A newsletter published
by the Department of History
The University of Memphis
We have had another extraordinary year in the History Department. This is a vibrant and active department staffed by professor-scholars engaged in a wide range of exciting work, from merchant capitalism in 19th century New Orleans to Asian borderlands, from African American sports stars to Turkish prisons.
This year we have added two new faculty members: Dr. Sarah Potter, a recent graduate from the University of Chicago and a specialist in the history of childhood, gender and the family, and Dr. Andrei Znamenski, holder of two Ph.D.’s from St. Petersburg, Russia and Toledo, Ohio. His expertise is in modern Russian history, with an emphasis on Russian interaction with the indigenous peoples of Siberia and Alaska.
Dr. Kell Mitchell, who has served the department for over forty years as a professor and undergraduate advisor, is retiring next spring. Fortunately for us, he has opted for the post-retirement program and will continue to advise our students for several more years.
We have initiated a search for a new specialist in the history of the American South, with an emphasis on the early national and antebellum period, a replacement for Dr. Robert Gudmestad, who left us for a position in Colorado a few years ago.
With this issue of the newsletter, we are reaching out to our alums as never before. We are sending notices to over 450 graduates with history degrees for whom we have e-mail addresses. If you are one of these, please respond via e-mail to me: firstname.lastname@example.org I would like for you to share information about yourself (degree and date of graduation, current employment, and contact information) so that we may continue to keep in touch. Also, please pass this along to any other history alums you know.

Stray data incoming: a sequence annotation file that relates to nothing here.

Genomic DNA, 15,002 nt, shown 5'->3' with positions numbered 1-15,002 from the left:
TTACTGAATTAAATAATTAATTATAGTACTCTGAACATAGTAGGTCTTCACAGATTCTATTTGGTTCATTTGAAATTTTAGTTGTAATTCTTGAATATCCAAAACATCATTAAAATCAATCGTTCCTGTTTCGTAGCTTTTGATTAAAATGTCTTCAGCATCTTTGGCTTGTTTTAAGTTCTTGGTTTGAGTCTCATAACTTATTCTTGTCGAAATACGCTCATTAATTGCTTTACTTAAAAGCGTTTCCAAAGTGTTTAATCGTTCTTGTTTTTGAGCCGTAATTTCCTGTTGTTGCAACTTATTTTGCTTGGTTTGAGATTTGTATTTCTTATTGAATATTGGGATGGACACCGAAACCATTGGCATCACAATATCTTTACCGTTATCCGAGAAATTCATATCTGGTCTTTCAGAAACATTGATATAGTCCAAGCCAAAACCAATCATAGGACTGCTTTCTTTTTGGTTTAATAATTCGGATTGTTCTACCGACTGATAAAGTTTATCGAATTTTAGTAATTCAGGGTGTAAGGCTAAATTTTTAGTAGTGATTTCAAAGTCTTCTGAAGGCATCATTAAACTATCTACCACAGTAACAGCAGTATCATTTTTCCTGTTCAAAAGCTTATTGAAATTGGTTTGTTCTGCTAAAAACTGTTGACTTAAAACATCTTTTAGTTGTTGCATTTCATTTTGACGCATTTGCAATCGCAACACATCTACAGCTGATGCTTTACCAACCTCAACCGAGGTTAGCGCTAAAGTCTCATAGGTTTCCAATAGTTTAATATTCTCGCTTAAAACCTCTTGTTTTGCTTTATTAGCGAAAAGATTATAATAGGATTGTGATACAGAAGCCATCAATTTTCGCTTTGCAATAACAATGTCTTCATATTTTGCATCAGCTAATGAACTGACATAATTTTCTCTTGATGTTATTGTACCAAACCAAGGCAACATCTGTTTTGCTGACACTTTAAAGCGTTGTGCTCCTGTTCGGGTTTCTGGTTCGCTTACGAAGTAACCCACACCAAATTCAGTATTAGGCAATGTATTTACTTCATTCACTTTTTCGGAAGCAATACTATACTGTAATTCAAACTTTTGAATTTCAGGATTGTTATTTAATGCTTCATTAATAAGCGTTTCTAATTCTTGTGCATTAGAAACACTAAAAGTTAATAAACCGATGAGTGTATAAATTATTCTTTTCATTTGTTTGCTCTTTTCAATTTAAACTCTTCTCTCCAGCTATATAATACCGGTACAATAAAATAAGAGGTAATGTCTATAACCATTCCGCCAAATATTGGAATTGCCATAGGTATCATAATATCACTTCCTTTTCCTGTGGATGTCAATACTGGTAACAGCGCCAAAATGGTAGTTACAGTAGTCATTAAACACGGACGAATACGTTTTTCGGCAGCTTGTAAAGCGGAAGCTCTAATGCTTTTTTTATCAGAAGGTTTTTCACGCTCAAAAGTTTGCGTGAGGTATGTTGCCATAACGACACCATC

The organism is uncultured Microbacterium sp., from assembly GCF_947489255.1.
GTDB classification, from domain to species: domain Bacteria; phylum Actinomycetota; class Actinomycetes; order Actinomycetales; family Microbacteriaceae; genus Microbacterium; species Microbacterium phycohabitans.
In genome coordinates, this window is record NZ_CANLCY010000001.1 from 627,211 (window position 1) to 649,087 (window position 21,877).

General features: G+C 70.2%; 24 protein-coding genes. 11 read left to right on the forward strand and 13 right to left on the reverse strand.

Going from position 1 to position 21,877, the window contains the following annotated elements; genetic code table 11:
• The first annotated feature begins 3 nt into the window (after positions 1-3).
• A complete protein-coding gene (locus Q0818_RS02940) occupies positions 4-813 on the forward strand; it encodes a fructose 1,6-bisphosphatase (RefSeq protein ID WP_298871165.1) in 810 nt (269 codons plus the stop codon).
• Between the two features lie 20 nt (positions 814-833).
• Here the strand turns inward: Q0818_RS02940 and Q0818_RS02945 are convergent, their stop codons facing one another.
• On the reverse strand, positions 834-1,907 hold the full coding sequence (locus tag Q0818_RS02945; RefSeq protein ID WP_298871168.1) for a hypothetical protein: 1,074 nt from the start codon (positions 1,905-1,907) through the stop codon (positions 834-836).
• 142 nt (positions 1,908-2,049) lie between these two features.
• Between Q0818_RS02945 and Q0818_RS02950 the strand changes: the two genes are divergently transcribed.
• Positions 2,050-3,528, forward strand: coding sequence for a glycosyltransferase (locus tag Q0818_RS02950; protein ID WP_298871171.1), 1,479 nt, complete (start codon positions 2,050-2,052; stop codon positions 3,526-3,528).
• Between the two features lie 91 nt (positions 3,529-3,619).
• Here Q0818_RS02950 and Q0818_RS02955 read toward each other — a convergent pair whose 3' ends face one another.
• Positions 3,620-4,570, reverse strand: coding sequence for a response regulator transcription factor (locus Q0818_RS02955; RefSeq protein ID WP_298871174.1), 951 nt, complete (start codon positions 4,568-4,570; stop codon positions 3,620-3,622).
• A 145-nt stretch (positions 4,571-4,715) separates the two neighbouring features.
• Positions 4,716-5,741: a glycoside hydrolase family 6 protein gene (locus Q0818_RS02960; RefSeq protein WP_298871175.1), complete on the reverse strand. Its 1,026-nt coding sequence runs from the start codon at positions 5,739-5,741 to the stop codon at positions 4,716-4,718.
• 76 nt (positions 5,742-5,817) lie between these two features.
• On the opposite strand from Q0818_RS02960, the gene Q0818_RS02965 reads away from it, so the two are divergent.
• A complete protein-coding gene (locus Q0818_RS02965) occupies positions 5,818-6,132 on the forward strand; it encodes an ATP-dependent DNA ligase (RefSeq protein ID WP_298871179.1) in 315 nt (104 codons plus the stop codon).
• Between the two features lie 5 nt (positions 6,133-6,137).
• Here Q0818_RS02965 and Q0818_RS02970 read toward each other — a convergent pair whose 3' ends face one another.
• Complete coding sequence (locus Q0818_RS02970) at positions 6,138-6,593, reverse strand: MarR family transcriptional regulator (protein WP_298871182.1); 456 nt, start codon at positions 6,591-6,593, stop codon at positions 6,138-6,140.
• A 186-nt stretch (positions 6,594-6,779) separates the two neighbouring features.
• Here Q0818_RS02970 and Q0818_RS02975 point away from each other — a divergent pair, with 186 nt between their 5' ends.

We believe that our graduates should continue to feel a part of our community. To that end, I plan to host some events on campus to bring you back. If you have any particular requests in that regard, please let me know. I’m also interested in establishing a History Alumni Chapter within the Alumni Association; I think it would be fun to have one that functions as a book club. What do you think?
Be sure to read the news about our alumni and visiting speakers. Our winter issue will highlight our faculty, and the spring issue will celebrate our graduate students. This community of scholars is truly inspiring!
This is your newsletter. Please send us your triumphs, your announcements, your personal stories. We publish several times a year, post it on our website, and send it out via e-mail to everyone we can find with a connection to The University of Memphis Department of History.
We have many more exciting events on the horizon. Please make it a point to periodically check our website at http://history.memphis.edu/ so that you can join us!
Allie Prescott entered The University of Memphis knowing two things: that he wanted to become a professional baseball player and that he wanted to major in history. Both interests have followed him throughout his career.
Although he never became a professional baseball player, Prescott has played a prominent role in the business side of professional and college sports in Memphis. He has been general manager of the Memphis Chicks and the Memphis Redbirds, and he has been involved in a variety of fund-raising campaigns for The University of Memphis.